not just your ears. We send police assistance to every one
of those calls 'cause they're not just code numbers on a
radio beam, they're cries for help. People are being cheated,
robbed, murdered, raped. And that goes on 24 hours a day,
every day in the year. And that's not exceptional, that's
usual. It's the same in every city of the modern world.
But suppose we had no police force, good or
bad. Suppose we had (he flipped off all four radios)
- just silence. Nobody to listen, nobody to answer. The battle's
finished. The jungle wins. The predatory beasts take over.
Think about it. Well gentlemen, three men are in jail [Gus,
Cobby, Doc], three men dead [Emmerich, Brannom, Louis], one
by his own hand. One man's a fugitive [Dix] - and we have
reason to believe seriously wounded. That's six out of seven,
not bad. And we'll get the last one too. In some ways, he's
the most dangerous of them all. A hardened killer. A hooligan.
A man without human feeling or human mercy.
Sunset Boulevard (1950)
Screenwriter(s): Charles Brackett, Billy Wilder, D.M. Marshman, Jr.
Man's Opening Voice-Over Narration
Screenwriter Joe Gillis (William Holden) narrated
an opening off-screen voice-over about his death as he floated
face down in a swimming pool:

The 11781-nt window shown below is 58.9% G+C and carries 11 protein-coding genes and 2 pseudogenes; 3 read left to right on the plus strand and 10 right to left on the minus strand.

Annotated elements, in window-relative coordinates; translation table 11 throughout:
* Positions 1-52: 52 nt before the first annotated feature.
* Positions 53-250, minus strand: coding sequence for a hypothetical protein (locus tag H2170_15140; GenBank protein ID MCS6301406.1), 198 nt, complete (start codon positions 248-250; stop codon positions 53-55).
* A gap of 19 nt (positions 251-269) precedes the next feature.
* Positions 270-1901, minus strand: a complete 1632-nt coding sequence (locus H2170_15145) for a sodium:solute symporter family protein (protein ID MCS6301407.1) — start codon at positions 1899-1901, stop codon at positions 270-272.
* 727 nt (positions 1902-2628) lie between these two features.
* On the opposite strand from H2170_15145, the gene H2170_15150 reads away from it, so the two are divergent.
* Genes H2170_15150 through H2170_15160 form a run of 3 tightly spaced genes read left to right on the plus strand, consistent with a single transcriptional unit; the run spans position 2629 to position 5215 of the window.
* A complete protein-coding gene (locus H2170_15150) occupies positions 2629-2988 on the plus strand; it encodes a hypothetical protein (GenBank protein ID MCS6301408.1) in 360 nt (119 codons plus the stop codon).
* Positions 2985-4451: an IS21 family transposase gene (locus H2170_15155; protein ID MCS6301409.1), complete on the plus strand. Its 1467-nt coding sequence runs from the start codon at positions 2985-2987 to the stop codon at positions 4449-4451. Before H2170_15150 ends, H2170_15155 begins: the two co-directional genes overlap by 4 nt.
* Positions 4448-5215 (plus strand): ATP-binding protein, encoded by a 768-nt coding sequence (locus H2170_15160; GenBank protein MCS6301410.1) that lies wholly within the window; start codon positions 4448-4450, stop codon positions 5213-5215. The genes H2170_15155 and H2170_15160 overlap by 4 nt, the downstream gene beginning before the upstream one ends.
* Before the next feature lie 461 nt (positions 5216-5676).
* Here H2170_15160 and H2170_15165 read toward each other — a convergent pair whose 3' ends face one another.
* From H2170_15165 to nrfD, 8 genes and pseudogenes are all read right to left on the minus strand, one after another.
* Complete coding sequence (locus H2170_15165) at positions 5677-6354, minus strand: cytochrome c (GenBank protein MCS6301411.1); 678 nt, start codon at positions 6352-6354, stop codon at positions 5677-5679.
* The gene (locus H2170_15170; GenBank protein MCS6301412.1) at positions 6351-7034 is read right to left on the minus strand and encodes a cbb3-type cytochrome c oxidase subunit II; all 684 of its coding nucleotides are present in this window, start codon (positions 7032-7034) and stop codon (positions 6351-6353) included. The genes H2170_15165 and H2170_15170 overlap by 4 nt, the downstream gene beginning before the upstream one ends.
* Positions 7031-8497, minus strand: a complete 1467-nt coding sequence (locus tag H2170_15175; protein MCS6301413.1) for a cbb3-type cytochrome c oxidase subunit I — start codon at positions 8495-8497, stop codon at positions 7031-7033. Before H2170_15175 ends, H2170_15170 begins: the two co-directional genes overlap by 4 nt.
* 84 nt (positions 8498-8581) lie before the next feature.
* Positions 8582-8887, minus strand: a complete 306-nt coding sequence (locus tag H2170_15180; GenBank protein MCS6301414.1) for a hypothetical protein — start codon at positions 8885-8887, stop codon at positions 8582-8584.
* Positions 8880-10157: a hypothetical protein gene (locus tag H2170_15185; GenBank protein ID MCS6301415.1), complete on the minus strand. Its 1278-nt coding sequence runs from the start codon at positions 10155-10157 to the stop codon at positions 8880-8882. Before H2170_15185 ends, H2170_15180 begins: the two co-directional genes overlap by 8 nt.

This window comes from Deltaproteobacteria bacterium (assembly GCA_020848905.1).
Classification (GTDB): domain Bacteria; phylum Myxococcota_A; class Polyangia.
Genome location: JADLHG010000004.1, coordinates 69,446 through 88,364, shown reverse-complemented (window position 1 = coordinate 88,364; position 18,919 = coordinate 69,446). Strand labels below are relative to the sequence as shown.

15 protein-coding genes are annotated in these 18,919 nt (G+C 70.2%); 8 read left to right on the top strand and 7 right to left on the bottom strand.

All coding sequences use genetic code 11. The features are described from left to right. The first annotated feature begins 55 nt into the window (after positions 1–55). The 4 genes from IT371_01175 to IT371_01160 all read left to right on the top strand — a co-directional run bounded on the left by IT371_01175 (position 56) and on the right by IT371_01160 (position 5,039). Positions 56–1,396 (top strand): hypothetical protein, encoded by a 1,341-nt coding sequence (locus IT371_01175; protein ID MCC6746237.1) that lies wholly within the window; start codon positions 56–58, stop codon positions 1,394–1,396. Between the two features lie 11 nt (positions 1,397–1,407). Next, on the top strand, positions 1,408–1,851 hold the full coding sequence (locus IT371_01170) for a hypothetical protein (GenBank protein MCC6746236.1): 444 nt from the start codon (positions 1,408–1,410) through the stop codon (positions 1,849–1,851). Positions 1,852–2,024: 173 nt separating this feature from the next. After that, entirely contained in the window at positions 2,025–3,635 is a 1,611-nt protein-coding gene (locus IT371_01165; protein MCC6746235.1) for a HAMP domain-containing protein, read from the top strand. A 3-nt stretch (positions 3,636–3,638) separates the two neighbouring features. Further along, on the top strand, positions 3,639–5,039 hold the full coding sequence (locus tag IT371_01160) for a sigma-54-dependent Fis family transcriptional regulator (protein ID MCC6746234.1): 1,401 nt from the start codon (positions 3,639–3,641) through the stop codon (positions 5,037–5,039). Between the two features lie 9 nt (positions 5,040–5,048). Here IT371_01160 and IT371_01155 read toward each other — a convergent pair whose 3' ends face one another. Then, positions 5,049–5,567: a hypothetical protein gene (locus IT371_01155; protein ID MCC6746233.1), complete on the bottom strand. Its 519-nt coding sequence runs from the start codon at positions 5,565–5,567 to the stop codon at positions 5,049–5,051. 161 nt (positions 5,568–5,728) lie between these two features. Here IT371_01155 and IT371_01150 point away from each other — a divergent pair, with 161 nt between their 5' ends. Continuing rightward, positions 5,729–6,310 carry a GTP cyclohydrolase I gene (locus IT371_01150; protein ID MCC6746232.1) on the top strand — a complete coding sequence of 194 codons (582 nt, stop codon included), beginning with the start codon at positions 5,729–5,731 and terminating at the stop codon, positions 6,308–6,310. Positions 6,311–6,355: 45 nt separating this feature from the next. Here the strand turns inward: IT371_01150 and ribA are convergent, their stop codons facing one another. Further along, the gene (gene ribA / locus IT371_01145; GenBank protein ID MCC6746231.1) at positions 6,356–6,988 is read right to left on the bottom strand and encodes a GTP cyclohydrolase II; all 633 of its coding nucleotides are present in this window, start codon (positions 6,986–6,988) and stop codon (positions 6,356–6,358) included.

Yes, this is Sunset Boulevard, Los Angeles,
California. It's about five o'clock in the morning. That's
the Homicide Squad - complete with detectives and newspapermen.
A murder has been reported from one of those great big
houses in the ten thousand block. You'll read about it
in the late editions, I'm sure. You'll get it over your
radio and see it on television because an old-time star
is involved - one of the biggest. But before you hear it
all distorted and blown out of proportion, before those
Hollywood columnists get their hands on it, maybe you'd
like to hear the facts, the whole truth. If so, you've
come to the right party. You see, the body of a young man
was found floating in the pool of her mansion - with two
shots in his back and one in his stomach. Nobody important,
really. Just a movie writer with a couple of 'B' pictures
to his credit. The poor dope! He always wanted a pool.
Well, in the end, he got himself a pool - only the price
turned out to be a little high.
Screenwriter(s): Charles Brackett, Billy
Wilder, D.M. Marshman, Jr.
Descent Down the Stairs
Silent film star Norma Desmond (Gloria Swanson)
presented a demented, delusional speech as she descended her
staircase to be arrested at the film's conclusion:
I can't go on with the scene. I'm too happy!
Mr. De Mille, do you mind if I say a few words? Thank you.
I just want to tell you all how happy I am to be back in
the studio making a picture again! You don't know how much
I've missed all of you. And I promise you, I'll never desert
you again because after Salome we'll make another
picture, and another picture! You see, this is my life.
It always will be! (In a whisper) There's nothing
else - just us - and the cameras - and those wonderful
people out there in the dark. All right, Mr. De Mille,
I'm ready for my close-up.